Commuting Making You Fat?

February 06, 2013

Does your commute have something to do with the inability to loose weight? According to researchers, maybe. Here are some tips to keep you fit, even if you commute

A study recently published in the American Journal of Preventative Medicine found that car commuters generally gain more weight than their non-commuting counterparts. Whether it’s time spent being inactive or picking up unhealthy meals on the go commuting can put a halt on your weight loss plans. But it doesn’t have to, here are some tips to staying active and healthy even if your commute forces you to sit for longs periods of time.
Vary your fitness routine. If you've been walking, try jogging. If you’ve been using light weights, increase your repetitions. By varying your routine, you’ll not only keep yourself from becoming bored, you’ll challenge your body in new, exciting ways.
Try something new. Sign up for a healthy cooking class, or try some seasonal fruits and vegetables at the grocery store you haven’t tried before. Changing your lifestyle has never been more fun.
Add little snippets of exercise into your workday. Park far from your office building entrance or get off the subway/bus a stop or two early. Walk your memo around the building instead of e-mailing it. Every little bit adds up.
Make sure to eat a nutritious breakfast every day, it should include protein to keep you fueled longer and more satisfied.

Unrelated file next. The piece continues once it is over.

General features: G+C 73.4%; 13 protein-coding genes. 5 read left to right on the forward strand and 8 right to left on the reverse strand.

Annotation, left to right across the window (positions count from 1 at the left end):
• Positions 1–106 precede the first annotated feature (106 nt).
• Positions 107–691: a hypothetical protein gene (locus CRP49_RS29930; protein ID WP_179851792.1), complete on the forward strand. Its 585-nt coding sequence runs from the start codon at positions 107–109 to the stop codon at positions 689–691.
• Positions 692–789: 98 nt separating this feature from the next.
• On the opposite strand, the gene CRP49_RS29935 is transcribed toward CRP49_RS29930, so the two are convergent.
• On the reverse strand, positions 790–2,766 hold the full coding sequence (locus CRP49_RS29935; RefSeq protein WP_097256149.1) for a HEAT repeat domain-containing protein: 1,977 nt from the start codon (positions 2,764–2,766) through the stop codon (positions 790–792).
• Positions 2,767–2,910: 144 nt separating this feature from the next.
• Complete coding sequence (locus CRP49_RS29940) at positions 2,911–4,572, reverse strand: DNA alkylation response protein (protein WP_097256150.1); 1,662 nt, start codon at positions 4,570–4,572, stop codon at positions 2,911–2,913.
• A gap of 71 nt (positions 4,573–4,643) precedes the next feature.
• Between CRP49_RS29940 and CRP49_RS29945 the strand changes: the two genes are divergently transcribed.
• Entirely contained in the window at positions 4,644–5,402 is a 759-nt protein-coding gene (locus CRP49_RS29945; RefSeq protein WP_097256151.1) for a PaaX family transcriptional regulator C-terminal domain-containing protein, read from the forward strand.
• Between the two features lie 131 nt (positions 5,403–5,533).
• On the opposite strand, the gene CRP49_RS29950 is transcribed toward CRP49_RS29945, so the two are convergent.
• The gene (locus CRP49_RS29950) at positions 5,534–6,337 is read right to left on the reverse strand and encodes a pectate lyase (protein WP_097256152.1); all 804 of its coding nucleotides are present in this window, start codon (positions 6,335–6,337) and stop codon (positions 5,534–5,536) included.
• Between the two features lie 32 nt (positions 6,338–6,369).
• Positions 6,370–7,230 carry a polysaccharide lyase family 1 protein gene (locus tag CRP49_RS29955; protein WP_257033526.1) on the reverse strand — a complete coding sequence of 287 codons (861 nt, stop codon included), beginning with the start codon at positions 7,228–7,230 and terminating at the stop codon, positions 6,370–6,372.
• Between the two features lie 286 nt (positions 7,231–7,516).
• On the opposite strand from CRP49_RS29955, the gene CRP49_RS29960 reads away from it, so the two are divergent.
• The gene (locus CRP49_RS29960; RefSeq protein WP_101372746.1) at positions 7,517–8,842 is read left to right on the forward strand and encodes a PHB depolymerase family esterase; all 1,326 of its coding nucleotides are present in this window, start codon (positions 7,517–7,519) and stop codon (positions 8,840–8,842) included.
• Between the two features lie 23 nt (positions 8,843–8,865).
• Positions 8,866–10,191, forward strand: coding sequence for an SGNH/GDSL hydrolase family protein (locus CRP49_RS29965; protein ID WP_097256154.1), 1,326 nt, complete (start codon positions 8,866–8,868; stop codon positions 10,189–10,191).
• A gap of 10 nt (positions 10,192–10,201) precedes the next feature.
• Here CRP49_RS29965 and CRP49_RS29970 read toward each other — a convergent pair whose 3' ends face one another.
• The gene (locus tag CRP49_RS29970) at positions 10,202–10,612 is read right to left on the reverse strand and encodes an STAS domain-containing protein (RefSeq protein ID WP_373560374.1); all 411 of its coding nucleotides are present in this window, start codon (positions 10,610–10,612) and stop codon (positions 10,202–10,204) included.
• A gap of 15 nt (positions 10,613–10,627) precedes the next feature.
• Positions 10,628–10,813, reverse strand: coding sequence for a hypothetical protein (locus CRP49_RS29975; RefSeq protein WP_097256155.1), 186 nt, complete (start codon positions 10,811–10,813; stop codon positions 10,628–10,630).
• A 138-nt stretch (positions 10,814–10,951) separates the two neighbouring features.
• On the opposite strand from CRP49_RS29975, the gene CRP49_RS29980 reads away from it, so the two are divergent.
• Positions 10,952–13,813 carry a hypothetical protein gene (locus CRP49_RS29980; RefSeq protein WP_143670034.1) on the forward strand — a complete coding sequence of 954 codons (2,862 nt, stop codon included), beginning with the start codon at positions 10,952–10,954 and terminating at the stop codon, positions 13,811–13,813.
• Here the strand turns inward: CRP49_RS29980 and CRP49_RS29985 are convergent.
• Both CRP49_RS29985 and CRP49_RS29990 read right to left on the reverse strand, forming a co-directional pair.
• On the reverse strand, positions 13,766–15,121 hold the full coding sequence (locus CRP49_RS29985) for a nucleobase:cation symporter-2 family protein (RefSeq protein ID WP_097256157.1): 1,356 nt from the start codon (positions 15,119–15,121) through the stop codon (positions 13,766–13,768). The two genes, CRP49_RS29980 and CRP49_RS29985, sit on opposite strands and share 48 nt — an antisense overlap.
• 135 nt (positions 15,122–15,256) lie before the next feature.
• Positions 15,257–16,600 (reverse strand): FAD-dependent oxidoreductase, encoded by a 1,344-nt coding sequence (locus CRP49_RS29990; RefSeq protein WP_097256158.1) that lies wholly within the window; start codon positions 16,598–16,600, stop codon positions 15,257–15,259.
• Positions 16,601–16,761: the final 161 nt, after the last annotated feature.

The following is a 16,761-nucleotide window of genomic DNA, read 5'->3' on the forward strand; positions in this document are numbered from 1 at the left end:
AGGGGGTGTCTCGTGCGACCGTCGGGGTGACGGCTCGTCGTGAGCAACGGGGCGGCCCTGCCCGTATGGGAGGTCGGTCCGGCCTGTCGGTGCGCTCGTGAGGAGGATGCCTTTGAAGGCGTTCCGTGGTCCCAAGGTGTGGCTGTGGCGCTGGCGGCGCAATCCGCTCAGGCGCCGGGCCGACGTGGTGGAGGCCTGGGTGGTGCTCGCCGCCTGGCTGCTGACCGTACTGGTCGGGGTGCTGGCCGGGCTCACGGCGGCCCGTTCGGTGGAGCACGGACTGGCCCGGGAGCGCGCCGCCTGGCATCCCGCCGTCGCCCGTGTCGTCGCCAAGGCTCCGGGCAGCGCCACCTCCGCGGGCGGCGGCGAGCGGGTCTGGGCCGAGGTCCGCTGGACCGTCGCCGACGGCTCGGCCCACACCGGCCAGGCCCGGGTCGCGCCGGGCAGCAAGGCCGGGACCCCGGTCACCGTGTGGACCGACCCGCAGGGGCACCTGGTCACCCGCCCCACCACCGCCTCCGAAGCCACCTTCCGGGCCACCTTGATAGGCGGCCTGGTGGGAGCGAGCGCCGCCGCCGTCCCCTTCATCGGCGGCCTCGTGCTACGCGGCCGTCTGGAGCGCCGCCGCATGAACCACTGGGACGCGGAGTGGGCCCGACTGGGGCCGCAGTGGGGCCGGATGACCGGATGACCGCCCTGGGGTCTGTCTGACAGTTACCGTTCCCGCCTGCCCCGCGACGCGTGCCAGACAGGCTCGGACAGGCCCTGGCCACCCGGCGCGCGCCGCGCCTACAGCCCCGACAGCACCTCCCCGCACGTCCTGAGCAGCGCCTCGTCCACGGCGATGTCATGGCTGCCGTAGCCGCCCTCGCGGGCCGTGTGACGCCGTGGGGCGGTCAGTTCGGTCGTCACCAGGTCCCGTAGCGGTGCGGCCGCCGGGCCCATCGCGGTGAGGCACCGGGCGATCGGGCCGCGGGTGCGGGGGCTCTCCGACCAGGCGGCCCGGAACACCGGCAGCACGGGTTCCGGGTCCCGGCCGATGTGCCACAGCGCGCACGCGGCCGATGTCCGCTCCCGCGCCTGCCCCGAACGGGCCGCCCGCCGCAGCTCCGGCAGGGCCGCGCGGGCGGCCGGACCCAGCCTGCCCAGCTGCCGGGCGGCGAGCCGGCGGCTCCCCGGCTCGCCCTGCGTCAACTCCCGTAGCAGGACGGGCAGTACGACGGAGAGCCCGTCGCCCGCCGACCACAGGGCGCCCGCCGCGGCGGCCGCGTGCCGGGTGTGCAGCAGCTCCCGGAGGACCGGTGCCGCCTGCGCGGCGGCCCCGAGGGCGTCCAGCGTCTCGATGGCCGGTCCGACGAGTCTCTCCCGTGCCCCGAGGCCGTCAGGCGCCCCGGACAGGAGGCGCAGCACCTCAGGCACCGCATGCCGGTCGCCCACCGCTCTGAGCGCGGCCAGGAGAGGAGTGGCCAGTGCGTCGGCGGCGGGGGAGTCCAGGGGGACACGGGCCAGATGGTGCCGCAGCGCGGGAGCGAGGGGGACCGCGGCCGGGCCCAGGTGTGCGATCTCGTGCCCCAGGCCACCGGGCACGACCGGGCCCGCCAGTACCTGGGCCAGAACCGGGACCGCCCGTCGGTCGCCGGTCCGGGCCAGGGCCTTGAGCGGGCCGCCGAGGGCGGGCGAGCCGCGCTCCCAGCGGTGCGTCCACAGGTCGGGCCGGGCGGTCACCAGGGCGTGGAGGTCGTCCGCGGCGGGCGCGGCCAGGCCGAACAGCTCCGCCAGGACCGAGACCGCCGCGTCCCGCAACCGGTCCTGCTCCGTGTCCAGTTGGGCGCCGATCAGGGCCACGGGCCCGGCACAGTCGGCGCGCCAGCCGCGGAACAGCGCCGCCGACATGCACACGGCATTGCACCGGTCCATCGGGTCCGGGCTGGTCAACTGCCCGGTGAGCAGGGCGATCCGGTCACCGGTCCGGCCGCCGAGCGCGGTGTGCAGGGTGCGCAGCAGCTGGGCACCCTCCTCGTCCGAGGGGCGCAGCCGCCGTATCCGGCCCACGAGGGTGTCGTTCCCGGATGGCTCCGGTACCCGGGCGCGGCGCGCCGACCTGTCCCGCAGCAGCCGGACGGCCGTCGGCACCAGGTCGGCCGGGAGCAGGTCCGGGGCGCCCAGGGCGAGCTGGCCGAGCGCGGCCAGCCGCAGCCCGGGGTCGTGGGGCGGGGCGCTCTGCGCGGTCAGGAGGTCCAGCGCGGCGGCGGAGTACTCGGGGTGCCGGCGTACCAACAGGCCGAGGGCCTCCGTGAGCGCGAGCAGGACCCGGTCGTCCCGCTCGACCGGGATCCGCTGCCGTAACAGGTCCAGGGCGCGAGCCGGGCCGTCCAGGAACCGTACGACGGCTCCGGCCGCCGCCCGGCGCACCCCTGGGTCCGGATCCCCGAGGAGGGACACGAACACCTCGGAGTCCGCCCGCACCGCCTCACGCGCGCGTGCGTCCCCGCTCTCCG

Create a true power lunch. Instead of pasta specials or multi-layer sandwiches, build your plate around salads, veggies and 2-3 ounces of protein. You’ll lighten your calories, feel fuller, and avoid a mid-afternoon slump.
If you’ve slipped up a bit on your weight loss plans, don’t give up. Here are some more tips to get you closer to your goals.
Make a plan, be specific and realistic. Instead of vowing to go to the gym “more often,” write in a gym appointment for Monday, Wednesday and Friday on your daily calendar.
Set realistic goals. Add an extra fruit or vegetable to your day take a “walk break” instead of a “coffee break” at work or set aside 30 minutes a week to de-stress in healthy ways.
Expect progress, not perfection. It takes practice to develop new habits. Give yourself a break when you slip up, and make your lapse a learning situation for the next situation that arises.
Don’t deprive - thrive. Use a moderate approach when choosing the foods you eat and preparing your meals. Pay attention to portion size balance higher-calorie foods with lower-calorie ones and you can still enjoy all your favorite foods.